Neil Candelora was Paul McCartney

Neil Candelora was Paul McCartneyon Band On The Run.

The entire cast captured the Beatles throughout every step of their careers as both a band and solo artists. We see them age before our eyes and got to, for those of us old enough to remember, see so much of what we grew up with. When I’m Sixty-Four had a very special meaning for many in attendance.

You would think all I described here would have been plenty, but they were not through yet. The Beatles, and by now I was fully convinced I was spending the evening with the Beatles, kicked off a tribute set to the greats that influenced them including Chuck Berry and Little Richard. They ripped out, with the crowd dancing and screaming their approval.

The Fab Four (Photo: Julia Russell)
The Fab Four
(Photo: Julia Russell)

I now feel like a late night television ad man when I am saying there was still more. The title song, Let It Be, was as touching as ever. Hey Jude had everyone singing along, and Back In The USSR sent us out rocking.

I would also like to note that during the performance of Imagine the boys asked the audience to light up their cell phones and wave them during the song. What fun.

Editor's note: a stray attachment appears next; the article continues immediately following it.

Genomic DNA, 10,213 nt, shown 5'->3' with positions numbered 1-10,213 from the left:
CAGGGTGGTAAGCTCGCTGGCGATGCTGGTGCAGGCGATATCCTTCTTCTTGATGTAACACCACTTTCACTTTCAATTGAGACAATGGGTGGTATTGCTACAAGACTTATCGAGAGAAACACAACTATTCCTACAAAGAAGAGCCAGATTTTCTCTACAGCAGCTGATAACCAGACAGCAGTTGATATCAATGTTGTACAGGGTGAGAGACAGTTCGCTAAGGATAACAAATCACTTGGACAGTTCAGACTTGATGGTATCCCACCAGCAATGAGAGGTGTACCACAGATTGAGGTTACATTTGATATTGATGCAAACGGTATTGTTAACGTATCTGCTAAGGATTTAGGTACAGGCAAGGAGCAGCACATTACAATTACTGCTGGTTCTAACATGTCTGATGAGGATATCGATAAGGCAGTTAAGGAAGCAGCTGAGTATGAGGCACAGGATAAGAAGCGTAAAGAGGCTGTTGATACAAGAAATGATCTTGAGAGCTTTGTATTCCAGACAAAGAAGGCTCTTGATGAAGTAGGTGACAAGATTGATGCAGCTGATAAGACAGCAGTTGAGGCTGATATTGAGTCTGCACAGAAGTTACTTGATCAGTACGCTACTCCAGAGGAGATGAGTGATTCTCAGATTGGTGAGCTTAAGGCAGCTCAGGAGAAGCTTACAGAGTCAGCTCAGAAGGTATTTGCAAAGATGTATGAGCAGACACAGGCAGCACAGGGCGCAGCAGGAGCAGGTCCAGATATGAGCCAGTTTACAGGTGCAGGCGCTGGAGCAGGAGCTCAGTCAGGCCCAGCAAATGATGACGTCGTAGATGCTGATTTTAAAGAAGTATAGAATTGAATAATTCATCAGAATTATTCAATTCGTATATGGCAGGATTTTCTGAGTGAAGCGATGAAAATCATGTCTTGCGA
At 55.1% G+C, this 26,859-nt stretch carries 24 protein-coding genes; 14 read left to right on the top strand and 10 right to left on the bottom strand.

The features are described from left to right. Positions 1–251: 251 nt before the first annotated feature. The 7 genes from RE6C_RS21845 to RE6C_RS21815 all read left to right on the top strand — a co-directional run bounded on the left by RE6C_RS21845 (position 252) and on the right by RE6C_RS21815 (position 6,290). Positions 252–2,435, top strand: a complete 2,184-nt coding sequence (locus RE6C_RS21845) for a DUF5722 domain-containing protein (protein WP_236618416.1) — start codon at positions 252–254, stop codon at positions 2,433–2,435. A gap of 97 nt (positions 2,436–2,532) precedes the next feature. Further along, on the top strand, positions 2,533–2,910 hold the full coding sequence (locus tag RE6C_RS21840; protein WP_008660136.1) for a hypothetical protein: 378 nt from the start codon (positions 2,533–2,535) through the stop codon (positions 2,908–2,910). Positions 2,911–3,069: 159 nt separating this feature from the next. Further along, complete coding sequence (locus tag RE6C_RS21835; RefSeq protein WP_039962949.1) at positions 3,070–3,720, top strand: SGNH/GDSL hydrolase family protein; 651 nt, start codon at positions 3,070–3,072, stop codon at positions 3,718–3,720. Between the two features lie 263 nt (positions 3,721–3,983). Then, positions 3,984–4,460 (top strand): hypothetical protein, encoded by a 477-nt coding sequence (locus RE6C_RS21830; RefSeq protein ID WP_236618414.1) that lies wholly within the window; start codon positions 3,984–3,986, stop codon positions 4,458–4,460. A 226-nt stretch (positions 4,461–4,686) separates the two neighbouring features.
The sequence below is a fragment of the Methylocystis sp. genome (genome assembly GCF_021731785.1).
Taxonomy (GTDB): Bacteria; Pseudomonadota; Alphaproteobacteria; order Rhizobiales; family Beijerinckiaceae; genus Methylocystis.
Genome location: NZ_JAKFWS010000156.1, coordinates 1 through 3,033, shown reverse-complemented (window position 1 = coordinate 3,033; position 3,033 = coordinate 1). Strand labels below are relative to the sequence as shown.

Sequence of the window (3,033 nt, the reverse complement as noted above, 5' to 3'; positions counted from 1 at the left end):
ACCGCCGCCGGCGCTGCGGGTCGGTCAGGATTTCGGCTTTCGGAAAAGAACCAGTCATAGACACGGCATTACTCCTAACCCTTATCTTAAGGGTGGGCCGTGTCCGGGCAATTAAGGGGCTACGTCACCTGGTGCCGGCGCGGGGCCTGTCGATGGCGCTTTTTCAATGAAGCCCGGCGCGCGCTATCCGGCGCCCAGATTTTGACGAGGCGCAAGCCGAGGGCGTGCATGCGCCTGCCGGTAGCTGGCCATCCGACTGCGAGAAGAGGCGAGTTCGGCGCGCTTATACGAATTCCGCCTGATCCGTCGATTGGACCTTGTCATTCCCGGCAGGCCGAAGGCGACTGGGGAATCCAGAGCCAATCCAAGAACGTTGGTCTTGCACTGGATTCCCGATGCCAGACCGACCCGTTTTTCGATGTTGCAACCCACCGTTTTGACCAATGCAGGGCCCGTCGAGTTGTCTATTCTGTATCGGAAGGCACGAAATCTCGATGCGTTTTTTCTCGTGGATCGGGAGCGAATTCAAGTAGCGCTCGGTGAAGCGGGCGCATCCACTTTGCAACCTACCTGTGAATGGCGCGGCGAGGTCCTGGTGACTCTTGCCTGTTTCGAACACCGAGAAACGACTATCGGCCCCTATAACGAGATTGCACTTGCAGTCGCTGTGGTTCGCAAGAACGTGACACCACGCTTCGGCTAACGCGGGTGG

Daniel A. Weiss on keyboard is also the Music Supervisor, and he was also outstanding. This was a tremendous amount of music to present in one evening. Add to that the whole theatrical aspect of the show and this was one huge challenge. This team pulled it off on the stage of the Ogunquit Playhouse. Just incredible!

What a start to the season. I would urge all of you to

make tracks north and catch this show

make tracks north and catch this show. I would also strongly suggest you buy a season subscription to the Playhouse. If this is any indication, it is going to be a very exciting year in Ogunquit.

Let It Be – A Celebration Of The Music Of The Beatles

Through June 11th

Ogunquit Playhouse 207.646.5511